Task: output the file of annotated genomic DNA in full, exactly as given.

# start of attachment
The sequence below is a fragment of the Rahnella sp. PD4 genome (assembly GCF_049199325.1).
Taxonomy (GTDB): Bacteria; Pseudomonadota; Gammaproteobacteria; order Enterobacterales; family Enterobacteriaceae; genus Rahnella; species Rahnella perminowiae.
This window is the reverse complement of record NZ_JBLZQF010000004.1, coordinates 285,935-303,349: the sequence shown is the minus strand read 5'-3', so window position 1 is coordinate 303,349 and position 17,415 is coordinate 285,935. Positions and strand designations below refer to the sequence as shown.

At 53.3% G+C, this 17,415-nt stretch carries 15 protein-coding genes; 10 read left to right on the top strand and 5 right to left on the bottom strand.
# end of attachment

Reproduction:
The sequence below is a fragment of the Rahnella sp. PD4 genome (assembly GCF_049199325.1).
Taxonomy (GTDB): Bacteria; Pseudomonadota; Gammaproteobacteria; order Enterobacterales; family Enterobacteriaceae; genus Rahnella; species Rahnella perminowiae.
This window is the reverse complement of record NZ_JBLZQF010000004.1, coordinates 285,935-303,349: the sequence shown is the minus strand read 5'-3', so window position 1 is coordinate 303,349 and position 17,415 is coordinate 285,935. Positions and strand designations below refer to the sequence as shown.

At 53.3% G+C, this 17,415-nt stretch carries 15 protein-coding genes; 10 read left to right on the top strand and 5 right to left on the bottom strand.